Sarah Bird, co-director of festival producer Wild Rumpus, shares the philosophy behind seven Northern festivals and how they are doing things differently through collaboration.
You may not know it but the Northern Festivals Network comprises bluedot, Cloudspotting, Festival No.6, Just So Festival, Kendal Calling, Ramsbottom Festival and Underneath The Stars – some of the most exciting festivals in the UK today. Three years ago, we joined forces with a firm belief that families deserve incredible music and arts festival experiences.
We knew little about the festival sector when we set up Just So Festival (the only arts camping festival in the UK dedicated solely to families) back in 2009. We had the naivety of people who look in from the outside and say, ‘how hard can that be?’. Find a bit of woodland, put on a bit of music and hold a couple of arts performance in a few pretty tents with some nice lighting. No problem. We stumbled along with our health and safety manual in one hand and toilet calculator at the ready, all set to figure things out. But for a long time, all we really figured out was just how much we still had to learn.
Just So is now multi-award winning and held up as an example of one of the best family festivals in the world. With a love of stories and childhood escapades at its heart, it enables families to step out of their day-to-day lives and into a wonderland of world class literature, arts, theatre, dance, music, comedy and creative pursuits. It’s underpinned by the Tribal Tournament which we think is the most bonkers competition in the land.
This year, families can look forward to more than 200 experiences and performances spanning 12 areas including a glorious lakeside Silver Screen glade dedicated to all things cinematic, the Social Barn for a completely crackers celebration of food, the Forgotten Courtyard for workshops, provocations, debates and talks, the extraordinary Spellbound Forest and eccentric Village Green with some of the best new outdoor performance for families, brilliant bands on the Footlights stage and dance workshops at Jitterbug. There’s also a whole area of performance and facilities for 0-4-year-olds at the Weleda Peekaboo Garden, and beautiful zones to stretch your minds and relax at The Observatory and The High Seas.
It was three or four years after starting Just So before we allowed ourselves the time and space to look up and ask some key questions, like, ‘who else is doing this?’ We met David Agnew from Ramsbottom Festival and Bury Met, and from there we started talking to others. Soon we were struck by the idea of turning casual conversations into a more formal – though still friendly – organisation.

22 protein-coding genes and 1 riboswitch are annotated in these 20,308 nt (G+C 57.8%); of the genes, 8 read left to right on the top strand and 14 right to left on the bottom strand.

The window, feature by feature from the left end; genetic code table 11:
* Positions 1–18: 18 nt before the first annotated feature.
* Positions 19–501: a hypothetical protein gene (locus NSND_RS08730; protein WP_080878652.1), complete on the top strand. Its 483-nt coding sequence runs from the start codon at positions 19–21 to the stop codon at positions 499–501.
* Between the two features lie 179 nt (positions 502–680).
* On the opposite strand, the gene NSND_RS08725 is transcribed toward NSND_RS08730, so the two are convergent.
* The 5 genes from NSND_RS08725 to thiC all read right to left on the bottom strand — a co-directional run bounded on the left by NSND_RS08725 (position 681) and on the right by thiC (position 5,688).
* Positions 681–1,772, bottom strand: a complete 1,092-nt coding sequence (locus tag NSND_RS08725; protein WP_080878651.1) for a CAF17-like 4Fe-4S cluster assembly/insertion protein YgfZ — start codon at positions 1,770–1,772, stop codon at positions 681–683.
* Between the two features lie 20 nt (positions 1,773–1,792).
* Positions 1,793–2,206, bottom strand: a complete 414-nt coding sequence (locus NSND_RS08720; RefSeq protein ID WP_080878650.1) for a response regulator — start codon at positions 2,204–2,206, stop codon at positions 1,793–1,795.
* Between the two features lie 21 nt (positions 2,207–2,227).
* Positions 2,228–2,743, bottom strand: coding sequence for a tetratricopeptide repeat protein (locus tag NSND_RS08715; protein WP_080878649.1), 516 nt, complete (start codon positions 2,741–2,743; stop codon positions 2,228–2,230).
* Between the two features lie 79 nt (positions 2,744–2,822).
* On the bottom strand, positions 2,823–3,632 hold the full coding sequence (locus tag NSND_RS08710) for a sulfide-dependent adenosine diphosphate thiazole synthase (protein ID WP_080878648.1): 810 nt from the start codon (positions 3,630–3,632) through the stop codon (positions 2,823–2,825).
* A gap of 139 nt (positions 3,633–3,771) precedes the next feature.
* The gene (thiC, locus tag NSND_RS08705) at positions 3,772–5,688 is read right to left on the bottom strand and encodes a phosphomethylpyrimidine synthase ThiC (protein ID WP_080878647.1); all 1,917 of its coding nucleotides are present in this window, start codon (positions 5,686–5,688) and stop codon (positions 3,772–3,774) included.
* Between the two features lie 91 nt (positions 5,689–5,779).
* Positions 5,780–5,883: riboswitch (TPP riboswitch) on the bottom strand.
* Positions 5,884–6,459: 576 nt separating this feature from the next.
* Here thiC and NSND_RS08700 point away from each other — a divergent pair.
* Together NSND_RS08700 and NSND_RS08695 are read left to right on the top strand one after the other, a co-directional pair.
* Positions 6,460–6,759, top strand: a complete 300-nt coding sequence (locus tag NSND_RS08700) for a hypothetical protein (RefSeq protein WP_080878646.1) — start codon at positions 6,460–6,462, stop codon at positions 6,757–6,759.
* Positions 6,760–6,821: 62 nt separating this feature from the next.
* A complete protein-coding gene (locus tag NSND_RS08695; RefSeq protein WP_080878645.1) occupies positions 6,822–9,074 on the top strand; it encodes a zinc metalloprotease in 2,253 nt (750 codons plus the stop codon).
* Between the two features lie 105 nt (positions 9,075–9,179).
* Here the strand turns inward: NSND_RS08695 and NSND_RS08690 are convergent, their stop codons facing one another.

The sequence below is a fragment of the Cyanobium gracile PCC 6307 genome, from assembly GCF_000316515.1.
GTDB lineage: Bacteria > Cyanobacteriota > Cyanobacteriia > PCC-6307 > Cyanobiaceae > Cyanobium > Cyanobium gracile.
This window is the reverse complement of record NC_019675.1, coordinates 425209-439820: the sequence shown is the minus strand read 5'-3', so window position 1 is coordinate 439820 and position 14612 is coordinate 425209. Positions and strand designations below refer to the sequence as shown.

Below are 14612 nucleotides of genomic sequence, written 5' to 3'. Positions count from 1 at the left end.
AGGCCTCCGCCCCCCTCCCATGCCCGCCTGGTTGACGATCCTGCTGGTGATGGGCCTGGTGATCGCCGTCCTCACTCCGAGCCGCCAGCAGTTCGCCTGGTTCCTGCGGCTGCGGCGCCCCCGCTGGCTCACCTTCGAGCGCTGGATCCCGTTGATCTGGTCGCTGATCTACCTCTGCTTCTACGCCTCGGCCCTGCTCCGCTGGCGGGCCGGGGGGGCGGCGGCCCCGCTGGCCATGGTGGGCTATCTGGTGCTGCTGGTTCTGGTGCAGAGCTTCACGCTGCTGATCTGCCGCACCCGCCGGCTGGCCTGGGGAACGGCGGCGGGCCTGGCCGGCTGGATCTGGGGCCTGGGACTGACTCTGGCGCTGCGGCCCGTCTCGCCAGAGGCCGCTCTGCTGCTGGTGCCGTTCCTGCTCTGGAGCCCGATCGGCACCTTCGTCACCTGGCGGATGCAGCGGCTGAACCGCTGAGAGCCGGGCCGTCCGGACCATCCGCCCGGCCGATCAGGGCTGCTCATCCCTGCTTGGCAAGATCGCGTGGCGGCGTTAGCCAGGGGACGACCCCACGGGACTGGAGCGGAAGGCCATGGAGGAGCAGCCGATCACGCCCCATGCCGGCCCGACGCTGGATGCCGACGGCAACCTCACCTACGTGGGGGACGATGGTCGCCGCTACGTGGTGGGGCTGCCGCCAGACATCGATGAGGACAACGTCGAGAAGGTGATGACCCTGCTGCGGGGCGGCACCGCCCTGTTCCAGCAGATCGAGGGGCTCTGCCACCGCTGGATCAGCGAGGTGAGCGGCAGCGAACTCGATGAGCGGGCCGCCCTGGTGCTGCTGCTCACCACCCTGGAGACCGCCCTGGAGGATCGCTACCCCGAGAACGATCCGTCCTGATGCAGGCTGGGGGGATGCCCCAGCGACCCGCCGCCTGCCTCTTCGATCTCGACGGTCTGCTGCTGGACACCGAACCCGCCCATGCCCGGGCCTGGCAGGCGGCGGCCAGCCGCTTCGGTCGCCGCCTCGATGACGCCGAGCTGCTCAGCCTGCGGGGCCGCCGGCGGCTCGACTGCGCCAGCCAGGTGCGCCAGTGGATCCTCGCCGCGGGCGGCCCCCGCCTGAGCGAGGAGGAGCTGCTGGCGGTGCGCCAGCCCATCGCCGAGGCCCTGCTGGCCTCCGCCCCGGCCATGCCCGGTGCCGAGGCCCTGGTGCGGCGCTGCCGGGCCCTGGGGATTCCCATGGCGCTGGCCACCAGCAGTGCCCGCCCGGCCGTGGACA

And so the Northern Festivals Network was born, gaining funding from its inception from Arts Council England. Its focus over the past three years has been inspiring family audiences through touring high quality arts programming. Alongside that has come a lot of knowledge sharing, best practice, talk about audiences, sustainability, suppliers, vendors, media, sponsorship, accessibility, volunteering, performers, diversity, and the weather, the weather, the weather.
Along the way, we’ve been pleased to commission new work in collaboration with Glastonbury and this year alongside Unlimited for two pieces of disability-led family work (Between Stillness and Storm – a mesmerising, large-scale sculptural installation by renowned artists Aiden Moesby and Tim Shaw, and a curious bubble-loving snail Snigel in brand new inspirational performance The Adventures of Snigel from artist and choreographer Caroline Bowditch) which will tour across the network through 2017.
This will join other incredible new interactive shows including the chance to learn birdsong and get ready to take flight for the first time in Flit Flap Fly by Fine Chisel, explore a Space Shed in How I Hacked My Way Into Space from Unlimited Theatre, meet Wilford, a rockabilly tree planting anarch-nomad in Seed, a brand new piece from Pif-Paf, and storyteller and mindreader Madam Bridget. There’s also the chance to make fairy tales and dreams come to life and be part of a theatre company for a day in Gypsy Caravan Theatre, and witness quirky dance theatre from Kitsch & Sync and wonderful worlds presented by ‘janitors of the ridiculous’ Rag & Bone.
Alongside our normal sharing, there have been major collaborations too. Most notably the creation of The Lost Carnival which was a joint venture between members Wild Rumpus and So It Is (Agnew’s production company). The Lost Carnival ran first in Bury in 2015, moved to Crewe in 2016 and will be returning to a location in Manchester this summer.
Of course, any attempt to define a territory, as we have done by calling ourselves Northern, is somewhat arbitrary. But we do believe there is a distinct cultural landscape up here compared with the South of England. There are still differences within the region, but nonetheless we feel there is a shared sensibility that thrums through the geography of the North, and forging mutually supportive partnerships with our neighbours has been enormously enriching as well as extremely helpful.
Just So has also established itself internationally with festivals in Brazil and New Zealand. They share our name and our passion while developing their own unique, local flavour. We fervently hope that the network can grow in future years and provide an opportunity for more festivals to come together and be inspired, think about collaborating and investing in the arts ecology of the North of England – for this has proved time and again to be an incredibly fertile home soil for us to develop within.
By Sarah Bird, Co-Director of Wild Rumpus
Northern Festivals Network: bluedot (July 7-19), Underneath The Stars (July 21-23), Kendal Calling (July 27-30), Cloudspotting (July 20-30), Just So Festival (August 18-20), Festival No.6 (September 7-10), Ramsbottom Festival (September 15-17)